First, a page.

Also, use the Official Manuscript Wish List to find what agents are currently interested in acquiring. For instance, if you have a southern gothic middle grade, you can search to see which agents want to read that sort of work. 

Jordan: I didn’t know how much of my general sanity would rely on me making friends with other published/debut writers. So much about the ongoing publication and release process is kept in the dark (either intentionally or unintentionally) and when you pool together your knowledge, you get a better sense of who is getting promoted properly and who is getting ripped off/underpromoted/underpaid. Then you can rally around that person to make sure they get their due. One thing I’ve loved recently is when male writers offer to tell me how much they are making for certain tasks (school visits, etc) because men are often paid more than women for the same appearance. When that knowledge is made general, disadvantaged demographics know to insist on being paid more.

I also really want to encourage writers not to be disappointed if they don’t get a Big Five publisher. Every debut author I know who got a “Big 5” is having way more trouble than I currently am with my Major Indie (Amulet). They feel like they have to holler for their publisher to pay attention to them and promote their book properly, because they’re a debut. I’m sure there are a lot of factors, but my guess is their Big Publisher is busy promoting books by big fish so they can afford to undersell newcomers. Meanwhile, I’ve never felt ignored by my Major Indie, which I’m sure is partly a stroke of luck, but also a perk of being distributed by a publisher small enough to show each of their authors more consideration.

Me: Do you feel like your writing paves the way for others in your community?

Alechia: That’s a tough question. I want to believe that I, as a big, black, queer author who writes big, black, queer characters in a genre that we don’t tend to see ourselves as the main character, could possibly pave the way for others. But, I don’t know if my books are that much of a game-changer for this industry. I hope it inspires others in my community to write about us, that it shows other writers that it can be done. I want more books about us!!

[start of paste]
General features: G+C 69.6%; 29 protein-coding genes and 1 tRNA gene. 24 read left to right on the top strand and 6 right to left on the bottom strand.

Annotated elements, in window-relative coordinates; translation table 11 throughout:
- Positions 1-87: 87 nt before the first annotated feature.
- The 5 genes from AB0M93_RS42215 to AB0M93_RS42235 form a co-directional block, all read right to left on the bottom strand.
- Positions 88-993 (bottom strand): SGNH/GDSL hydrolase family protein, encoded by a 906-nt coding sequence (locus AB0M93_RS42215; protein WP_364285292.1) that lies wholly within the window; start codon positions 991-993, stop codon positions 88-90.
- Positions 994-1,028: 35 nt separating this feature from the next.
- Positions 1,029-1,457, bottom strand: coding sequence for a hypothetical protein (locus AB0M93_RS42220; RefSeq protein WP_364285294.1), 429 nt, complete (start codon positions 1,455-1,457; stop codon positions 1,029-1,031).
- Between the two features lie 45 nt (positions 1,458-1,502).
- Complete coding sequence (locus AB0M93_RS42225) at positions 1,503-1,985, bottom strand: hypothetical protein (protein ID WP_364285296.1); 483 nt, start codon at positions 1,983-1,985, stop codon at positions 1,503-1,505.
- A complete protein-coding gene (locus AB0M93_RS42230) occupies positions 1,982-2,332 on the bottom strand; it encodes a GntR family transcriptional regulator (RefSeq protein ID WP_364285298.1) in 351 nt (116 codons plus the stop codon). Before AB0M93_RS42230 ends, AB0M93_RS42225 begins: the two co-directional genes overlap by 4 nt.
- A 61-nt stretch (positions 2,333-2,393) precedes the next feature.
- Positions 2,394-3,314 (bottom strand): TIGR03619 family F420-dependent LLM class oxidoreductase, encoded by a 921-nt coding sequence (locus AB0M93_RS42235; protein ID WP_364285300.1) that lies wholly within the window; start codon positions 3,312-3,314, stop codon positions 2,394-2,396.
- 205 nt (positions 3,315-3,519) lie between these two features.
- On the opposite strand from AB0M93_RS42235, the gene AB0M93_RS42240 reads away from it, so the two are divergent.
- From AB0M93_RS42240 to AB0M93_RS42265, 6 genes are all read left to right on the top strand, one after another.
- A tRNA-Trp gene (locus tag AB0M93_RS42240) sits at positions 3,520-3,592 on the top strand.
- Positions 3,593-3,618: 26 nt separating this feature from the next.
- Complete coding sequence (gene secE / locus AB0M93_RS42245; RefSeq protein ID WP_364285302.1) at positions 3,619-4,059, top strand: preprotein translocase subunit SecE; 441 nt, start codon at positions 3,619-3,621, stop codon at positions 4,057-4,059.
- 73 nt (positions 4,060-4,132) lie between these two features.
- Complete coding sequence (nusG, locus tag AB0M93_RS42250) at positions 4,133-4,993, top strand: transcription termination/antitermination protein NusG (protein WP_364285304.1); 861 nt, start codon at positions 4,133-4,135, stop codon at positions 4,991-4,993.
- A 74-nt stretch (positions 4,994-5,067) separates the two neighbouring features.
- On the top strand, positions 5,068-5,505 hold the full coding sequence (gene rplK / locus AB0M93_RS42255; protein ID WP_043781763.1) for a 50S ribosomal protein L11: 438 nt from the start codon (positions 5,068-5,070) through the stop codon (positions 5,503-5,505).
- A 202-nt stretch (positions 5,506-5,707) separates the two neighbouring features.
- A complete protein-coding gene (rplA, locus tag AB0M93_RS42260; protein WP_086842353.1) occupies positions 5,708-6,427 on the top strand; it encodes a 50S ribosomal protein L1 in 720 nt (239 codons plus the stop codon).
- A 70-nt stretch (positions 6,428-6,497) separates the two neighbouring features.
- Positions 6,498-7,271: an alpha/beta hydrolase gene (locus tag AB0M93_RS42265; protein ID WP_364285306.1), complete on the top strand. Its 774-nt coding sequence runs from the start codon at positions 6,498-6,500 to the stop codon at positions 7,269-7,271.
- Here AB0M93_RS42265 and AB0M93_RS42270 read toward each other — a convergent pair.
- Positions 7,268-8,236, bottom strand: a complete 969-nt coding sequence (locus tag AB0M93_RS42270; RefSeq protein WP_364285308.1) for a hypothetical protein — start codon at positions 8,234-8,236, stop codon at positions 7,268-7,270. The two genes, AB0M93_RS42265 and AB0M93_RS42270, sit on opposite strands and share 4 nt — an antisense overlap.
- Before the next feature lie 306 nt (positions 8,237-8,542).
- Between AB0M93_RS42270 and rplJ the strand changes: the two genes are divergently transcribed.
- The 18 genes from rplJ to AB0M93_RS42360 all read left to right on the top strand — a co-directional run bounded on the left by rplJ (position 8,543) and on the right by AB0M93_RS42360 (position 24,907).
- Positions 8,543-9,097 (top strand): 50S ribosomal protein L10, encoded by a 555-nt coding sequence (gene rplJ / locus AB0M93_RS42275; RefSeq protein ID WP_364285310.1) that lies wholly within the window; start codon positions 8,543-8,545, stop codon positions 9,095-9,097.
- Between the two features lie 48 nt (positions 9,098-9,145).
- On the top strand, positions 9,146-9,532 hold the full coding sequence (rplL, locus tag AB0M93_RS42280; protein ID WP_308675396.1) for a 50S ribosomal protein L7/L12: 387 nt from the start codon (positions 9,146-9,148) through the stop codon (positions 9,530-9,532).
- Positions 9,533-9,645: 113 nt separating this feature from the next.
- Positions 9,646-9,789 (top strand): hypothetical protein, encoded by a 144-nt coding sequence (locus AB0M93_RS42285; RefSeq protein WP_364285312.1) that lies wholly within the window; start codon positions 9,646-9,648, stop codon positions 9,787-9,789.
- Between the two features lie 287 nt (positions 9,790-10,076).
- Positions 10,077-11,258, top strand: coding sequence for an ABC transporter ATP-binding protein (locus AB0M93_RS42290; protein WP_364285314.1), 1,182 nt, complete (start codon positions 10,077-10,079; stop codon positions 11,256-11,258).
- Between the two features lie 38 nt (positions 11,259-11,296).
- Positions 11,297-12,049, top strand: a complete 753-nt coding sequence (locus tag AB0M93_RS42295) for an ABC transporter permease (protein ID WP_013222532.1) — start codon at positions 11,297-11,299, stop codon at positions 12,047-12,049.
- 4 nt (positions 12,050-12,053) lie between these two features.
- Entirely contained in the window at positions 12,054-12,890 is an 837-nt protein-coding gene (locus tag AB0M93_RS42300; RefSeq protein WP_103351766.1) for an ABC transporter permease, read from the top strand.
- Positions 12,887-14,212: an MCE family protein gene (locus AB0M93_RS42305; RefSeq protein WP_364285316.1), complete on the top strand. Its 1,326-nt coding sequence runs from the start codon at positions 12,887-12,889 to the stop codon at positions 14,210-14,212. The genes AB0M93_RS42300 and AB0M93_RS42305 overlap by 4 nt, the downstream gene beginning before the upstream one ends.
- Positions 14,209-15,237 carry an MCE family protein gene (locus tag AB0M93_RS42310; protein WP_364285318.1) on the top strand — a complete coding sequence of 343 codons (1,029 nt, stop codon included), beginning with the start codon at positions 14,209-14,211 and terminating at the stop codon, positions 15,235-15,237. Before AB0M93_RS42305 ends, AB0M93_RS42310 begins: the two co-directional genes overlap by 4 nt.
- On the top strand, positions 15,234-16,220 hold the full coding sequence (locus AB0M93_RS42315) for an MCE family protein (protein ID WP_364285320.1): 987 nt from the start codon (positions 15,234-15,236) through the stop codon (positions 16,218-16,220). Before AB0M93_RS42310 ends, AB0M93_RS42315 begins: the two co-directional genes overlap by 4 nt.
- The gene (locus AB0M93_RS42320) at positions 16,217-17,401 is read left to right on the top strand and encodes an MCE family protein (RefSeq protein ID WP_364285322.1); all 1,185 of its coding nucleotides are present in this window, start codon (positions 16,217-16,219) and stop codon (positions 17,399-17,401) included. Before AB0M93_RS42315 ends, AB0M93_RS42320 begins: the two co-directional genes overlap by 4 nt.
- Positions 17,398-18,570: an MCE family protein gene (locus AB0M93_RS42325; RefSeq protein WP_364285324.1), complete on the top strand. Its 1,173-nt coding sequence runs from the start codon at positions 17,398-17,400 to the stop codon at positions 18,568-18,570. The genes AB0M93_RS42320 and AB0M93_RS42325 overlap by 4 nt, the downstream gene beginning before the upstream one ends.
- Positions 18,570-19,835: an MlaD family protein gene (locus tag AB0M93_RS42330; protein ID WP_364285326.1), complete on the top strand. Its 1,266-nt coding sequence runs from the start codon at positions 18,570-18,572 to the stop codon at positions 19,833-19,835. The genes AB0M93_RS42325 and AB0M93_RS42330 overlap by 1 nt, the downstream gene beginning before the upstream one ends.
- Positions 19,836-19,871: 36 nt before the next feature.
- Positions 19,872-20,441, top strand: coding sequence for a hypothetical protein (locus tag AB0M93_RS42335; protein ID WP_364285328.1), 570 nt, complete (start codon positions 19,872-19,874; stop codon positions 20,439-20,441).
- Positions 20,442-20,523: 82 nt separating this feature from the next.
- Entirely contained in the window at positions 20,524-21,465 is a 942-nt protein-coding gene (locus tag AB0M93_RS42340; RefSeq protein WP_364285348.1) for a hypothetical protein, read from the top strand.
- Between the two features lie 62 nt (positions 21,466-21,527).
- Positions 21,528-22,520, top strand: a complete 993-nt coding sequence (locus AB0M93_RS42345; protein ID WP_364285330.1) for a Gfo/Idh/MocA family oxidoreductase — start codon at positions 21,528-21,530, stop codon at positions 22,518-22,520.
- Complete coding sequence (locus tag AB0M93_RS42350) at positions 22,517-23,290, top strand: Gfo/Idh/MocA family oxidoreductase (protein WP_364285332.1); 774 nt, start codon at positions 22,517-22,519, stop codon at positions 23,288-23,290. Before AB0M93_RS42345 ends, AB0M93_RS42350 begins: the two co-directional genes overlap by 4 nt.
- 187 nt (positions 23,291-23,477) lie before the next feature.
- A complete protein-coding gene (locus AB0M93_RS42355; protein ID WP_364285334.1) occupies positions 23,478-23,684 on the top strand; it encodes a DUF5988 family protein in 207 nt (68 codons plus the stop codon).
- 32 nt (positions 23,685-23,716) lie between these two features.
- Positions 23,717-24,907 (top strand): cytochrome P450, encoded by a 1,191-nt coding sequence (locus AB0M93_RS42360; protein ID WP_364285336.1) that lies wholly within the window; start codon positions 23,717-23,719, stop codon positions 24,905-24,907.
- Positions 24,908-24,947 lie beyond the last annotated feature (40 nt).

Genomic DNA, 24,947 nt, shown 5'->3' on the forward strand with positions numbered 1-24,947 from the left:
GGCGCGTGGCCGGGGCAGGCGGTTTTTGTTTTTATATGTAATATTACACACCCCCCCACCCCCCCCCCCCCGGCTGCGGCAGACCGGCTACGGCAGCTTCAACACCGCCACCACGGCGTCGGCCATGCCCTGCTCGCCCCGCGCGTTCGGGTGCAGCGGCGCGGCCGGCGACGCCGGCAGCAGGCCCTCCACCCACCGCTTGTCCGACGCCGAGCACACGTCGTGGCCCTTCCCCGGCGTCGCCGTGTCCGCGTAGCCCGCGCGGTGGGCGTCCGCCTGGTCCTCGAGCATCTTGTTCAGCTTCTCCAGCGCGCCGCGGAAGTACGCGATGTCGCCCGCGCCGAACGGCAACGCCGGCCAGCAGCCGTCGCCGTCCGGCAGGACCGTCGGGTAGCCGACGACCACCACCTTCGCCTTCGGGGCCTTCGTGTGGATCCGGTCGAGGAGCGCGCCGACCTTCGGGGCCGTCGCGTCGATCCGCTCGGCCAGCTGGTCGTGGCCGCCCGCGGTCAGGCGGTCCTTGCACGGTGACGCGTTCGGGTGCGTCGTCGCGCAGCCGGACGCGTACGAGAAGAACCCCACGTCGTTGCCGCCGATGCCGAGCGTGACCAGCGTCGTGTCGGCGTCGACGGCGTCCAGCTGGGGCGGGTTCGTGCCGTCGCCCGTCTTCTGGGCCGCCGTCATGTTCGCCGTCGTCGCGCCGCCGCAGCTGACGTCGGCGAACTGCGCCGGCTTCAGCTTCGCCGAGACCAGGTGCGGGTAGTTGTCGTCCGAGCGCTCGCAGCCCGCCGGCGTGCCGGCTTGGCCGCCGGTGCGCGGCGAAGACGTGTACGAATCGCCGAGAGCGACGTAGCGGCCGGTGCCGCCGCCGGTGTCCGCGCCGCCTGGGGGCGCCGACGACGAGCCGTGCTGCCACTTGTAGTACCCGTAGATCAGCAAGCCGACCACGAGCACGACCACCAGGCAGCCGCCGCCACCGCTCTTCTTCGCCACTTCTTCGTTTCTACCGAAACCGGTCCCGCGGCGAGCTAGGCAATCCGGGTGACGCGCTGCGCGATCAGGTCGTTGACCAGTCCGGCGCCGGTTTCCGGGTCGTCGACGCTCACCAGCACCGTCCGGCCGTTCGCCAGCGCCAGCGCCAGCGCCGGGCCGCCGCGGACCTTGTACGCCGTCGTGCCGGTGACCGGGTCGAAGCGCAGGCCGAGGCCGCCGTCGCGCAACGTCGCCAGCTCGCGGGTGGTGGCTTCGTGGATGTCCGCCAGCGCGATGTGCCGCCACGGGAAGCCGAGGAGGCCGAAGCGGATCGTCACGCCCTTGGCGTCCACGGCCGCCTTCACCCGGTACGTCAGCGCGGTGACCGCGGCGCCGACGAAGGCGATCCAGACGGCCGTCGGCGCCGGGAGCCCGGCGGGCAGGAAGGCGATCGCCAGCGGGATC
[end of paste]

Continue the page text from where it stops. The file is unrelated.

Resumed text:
Rena: We need more books about people of color that are not centered around oppression. Many people are writing them, and readers want them, but there seems to be a disconnect somewhere in the process. We’ve seen more these past couple of years, but not enough. I hope that my book helps push for that change in some small way.

Namina: Definitely so. There are precious few black and POC female authors, and I think that every time a book comes out that’s written by one of us, someone somewhere realizes that they can do it too. Our work shows people that our worlds aren’t that different or impenetrable, and that kids from all across the globe can invest in them just as much as they invest in other authors’ works.

Jordan: I certainly would hope so, in that they might feel inspired to write in genres in which they aren’t usually represented. But the gatekeepers need to make a lot more progress to let those stories in.

Me: What were some of the best surprises you’ve had getting into the industry?

Alechia: There are so many kind and supportive authors who WANT you to succeed. It can seem otherwise on social media, but there is a community, especially of black writers, who will be there for you. Who will answer questions, help you make decisions, and offer their advice. Who will boost you and listen to you when you doubt yourself. That was the best surprise in this industry, because writing can sometimes feel lonely, and later on, so does promotion.